CNC 452A Series Angled Dual Handle
    http://www.kartek.com/product/Brakes/TurningBrakes.html

    No issues pounding on them during corner entry or is it geared more toward staging and not real happy about being “abused”?

    I could start with a master and fab everything else up but buying a complete unit and not having to do any R&D would be fantastic. Looking for some guidance here.

    Thanks a lot guys!
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  8. #6
    The Scorpion King John Sundelin's Avatar
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    Quote Originally Posted by RoadRacer78 View Post
    ...Snip...

    Since I will be running all new lines I can do anything I want. I would rather stick with the OEM master for cost and simplicity reasons. The OEM master has two outlets. Am I correct in assuming that I would be splitting one off to run the front brakes? And splitting the other off, running it into a cabin mounted adjustable proportioning valve then to the rear brakes. And lastly “jumping” the handbrake master into the rear brake lines near the calipers?

    On a basic level would that be the plan?

    If running the lines to the handbrake and then to the calipers would I be going from the master to the proportioning valve, then too the handbrake where it would “T’” in, and then to the calipers? Is that right? I feel like I am missing something.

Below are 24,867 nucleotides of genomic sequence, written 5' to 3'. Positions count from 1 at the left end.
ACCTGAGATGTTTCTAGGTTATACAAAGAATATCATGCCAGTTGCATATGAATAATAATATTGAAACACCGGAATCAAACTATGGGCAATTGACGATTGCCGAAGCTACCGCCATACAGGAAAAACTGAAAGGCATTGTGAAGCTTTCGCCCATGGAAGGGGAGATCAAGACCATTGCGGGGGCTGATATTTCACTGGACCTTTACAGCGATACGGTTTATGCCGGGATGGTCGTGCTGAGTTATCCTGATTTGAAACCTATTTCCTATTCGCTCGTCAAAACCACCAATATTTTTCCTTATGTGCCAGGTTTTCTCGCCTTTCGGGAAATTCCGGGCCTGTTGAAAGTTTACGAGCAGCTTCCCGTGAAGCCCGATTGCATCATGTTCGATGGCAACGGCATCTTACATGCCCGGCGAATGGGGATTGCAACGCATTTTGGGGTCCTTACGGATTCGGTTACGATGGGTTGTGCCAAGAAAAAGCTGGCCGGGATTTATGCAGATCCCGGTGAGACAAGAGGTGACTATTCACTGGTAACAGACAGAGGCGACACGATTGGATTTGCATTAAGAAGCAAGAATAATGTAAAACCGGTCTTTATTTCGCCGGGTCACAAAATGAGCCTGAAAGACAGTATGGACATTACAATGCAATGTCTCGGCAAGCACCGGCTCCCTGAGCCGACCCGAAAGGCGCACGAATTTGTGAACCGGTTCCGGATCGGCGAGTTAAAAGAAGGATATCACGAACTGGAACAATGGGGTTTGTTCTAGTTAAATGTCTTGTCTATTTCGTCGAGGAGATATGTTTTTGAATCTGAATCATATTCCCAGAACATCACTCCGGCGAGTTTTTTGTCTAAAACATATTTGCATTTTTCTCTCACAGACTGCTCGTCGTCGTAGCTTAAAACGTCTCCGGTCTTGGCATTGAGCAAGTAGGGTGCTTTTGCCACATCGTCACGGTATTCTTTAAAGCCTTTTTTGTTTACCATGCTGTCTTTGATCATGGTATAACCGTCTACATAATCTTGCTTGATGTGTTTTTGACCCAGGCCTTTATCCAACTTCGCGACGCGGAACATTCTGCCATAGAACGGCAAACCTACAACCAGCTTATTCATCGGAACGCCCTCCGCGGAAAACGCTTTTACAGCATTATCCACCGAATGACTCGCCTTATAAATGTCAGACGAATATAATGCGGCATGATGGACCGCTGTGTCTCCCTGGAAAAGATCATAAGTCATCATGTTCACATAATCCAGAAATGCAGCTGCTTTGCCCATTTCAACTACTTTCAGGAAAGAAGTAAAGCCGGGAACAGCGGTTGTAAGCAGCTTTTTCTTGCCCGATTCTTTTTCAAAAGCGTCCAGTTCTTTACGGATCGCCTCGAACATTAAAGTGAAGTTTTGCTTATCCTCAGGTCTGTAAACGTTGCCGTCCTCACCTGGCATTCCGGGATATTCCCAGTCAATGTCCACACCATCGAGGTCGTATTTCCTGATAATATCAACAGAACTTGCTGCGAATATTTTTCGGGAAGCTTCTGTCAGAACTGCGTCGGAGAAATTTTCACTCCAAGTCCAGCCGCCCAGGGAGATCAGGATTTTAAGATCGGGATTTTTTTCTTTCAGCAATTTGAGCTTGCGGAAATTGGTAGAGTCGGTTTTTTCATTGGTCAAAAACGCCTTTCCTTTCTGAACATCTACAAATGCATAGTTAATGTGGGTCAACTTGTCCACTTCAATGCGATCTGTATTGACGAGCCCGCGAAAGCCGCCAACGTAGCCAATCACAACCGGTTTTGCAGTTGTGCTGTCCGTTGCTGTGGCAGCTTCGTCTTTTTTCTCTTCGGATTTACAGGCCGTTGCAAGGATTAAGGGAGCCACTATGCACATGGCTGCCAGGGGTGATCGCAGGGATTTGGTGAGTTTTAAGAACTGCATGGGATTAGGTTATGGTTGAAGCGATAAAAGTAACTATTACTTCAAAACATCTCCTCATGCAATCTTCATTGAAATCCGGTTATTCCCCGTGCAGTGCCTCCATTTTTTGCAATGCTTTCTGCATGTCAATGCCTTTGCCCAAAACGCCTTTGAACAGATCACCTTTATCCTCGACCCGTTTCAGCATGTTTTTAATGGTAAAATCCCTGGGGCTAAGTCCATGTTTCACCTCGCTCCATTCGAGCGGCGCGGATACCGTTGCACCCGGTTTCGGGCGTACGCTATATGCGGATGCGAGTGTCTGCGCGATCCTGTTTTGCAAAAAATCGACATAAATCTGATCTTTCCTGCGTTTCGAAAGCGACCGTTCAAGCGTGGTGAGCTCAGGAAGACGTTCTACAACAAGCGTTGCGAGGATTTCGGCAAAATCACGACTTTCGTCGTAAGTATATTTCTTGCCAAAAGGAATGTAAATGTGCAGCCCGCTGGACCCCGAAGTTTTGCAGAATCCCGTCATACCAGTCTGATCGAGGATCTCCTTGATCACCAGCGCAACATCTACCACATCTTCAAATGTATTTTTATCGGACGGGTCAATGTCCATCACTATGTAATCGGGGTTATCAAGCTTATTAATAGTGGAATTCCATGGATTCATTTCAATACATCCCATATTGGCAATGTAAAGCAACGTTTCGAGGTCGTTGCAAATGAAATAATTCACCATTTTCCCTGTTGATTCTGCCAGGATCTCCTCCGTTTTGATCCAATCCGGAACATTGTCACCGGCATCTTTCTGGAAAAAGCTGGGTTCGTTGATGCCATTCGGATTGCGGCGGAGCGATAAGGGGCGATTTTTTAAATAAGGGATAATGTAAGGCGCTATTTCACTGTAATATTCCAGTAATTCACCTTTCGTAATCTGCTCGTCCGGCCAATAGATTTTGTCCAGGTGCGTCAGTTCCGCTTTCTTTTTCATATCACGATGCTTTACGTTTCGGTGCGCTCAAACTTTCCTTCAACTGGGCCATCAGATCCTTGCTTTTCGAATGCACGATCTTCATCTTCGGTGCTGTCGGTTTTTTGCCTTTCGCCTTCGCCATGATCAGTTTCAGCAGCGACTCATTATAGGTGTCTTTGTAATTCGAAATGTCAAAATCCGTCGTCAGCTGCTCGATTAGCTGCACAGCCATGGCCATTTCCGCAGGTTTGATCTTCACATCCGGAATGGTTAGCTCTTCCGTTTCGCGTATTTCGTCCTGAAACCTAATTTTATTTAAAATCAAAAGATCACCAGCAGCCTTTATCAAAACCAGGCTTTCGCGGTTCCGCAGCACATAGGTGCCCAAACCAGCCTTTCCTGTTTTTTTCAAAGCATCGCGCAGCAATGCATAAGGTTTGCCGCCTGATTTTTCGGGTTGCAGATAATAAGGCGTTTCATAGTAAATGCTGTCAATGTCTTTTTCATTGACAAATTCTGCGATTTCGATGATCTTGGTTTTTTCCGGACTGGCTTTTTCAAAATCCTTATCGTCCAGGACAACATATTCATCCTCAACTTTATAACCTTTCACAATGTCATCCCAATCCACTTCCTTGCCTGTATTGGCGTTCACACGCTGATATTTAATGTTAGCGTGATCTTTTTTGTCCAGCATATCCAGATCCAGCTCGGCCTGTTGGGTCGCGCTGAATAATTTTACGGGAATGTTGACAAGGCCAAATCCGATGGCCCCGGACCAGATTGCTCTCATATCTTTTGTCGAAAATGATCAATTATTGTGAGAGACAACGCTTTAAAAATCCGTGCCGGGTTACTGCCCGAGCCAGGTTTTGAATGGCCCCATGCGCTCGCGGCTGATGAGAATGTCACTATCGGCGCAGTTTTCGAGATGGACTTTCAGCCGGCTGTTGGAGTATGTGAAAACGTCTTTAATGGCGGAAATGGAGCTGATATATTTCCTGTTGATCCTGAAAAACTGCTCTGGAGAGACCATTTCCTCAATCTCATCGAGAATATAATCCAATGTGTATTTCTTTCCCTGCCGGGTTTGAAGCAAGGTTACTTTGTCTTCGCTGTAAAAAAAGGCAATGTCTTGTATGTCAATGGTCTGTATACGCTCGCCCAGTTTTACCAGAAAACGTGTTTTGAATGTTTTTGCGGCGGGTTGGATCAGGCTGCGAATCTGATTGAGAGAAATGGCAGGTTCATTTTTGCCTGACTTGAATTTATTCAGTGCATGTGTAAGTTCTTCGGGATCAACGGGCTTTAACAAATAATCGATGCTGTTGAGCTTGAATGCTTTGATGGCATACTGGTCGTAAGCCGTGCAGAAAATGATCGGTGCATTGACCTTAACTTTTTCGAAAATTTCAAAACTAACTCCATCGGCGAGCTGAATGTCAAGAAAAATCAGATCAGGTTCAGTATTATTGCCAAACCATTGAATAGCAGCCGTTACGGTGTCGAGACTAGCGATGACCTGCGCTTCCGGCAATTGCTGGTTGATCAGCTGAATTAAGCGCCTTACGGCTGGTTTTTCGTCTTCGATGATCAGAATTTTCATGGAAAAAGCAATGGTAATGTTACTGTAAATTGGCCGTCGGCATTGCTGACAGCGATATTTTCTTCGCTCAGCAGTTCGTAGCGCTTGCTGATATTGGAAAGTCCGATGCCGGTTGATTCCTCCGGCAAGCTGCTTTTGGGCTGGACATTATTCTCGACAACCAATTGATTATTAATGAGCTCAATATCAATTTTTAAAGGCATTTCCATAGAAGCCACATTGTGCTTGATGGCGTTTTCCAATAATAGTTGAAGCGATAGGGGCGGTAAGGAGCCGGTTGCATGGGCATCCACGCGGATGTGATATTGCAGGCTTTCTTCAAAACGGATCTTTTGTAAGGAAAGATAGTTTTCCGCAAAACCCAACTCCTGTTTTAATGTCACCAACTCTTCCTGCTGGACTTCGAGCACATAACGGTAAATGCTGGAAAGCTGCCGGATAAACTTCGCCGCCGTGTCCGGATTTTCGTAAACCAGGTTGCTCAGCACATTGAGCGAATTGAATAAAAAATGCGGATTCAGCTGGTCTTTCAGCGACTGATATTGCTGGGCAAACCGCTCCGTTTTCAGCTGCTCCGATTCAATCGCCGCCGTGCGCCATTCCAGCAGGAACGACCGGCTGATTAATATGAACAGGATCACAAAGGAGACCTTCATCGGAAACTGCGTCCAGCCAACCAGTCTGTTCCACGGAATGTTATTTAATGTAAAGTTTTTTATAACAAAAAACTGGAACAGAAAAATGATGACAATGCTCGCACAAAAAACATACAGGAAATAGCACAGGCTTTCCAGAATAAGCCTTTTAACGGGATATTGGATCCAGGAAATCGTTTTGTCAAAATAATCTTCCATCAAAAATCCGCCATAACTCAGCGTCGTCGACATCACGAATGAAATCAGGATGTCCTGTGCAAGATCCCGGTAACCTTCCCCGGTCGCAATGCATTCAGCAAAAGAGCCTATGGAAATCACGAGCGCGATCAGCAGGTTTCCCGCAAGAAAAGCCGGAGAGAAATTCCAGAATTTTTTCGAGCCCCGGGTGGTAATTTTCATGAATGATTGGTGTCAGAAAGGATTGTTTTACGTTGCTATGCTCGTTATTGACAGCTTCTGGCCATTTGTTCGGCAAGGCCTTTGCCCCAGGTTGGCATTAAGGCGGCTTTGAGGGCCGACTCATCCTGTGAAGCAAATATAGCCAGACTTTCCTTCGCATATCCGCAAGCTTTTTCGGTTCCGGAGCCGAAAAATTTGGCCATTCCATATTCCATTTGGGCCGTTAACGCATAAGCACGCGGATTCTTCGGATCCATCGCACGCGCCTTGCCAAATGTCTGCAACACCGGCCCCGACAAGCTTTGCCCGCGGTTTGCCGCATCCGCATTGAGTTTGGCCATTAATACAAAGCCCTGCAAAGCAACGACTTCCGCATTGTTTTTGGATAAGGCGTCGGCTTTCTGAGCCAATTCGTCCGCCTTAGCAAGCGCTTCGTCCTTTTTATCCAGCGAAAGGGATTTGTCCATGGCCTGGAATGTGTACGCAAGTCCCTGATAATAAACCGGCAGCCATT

That's may be exactly right. However, you might also want to put the proportioning valve in between the front calipers and the master cylinder. It all depends on the ratio of your front to rear brakes, especially if you are going to be upgrading calipers. The Tilton web site has instruction sheets on their proportioning valves that has lots of useful information.

    --
    John

  9. #7
    Opel is a 4-letter word... Ascona73's Avatar
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    Quote Originally Posted by RoadRacer78 View Post
    I’m not exactly sure what you guys mean by X style but I can picture what I think it is.
    He means a split-diagonal master cylinder, which I think is pretty standard on all cars built in the past 20+ years.

  10. #8
    50 caution yump phlat65's Avatar
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    Here is mine, you can barely see the seven position lever style prop valve just on the other side of the hand brake. And yes, you can abuse it.



    Here is a better picture:
    #141
    1986 Group5 Merkur XR4Ti
    Sean and Jenne Medcroft

  11. #9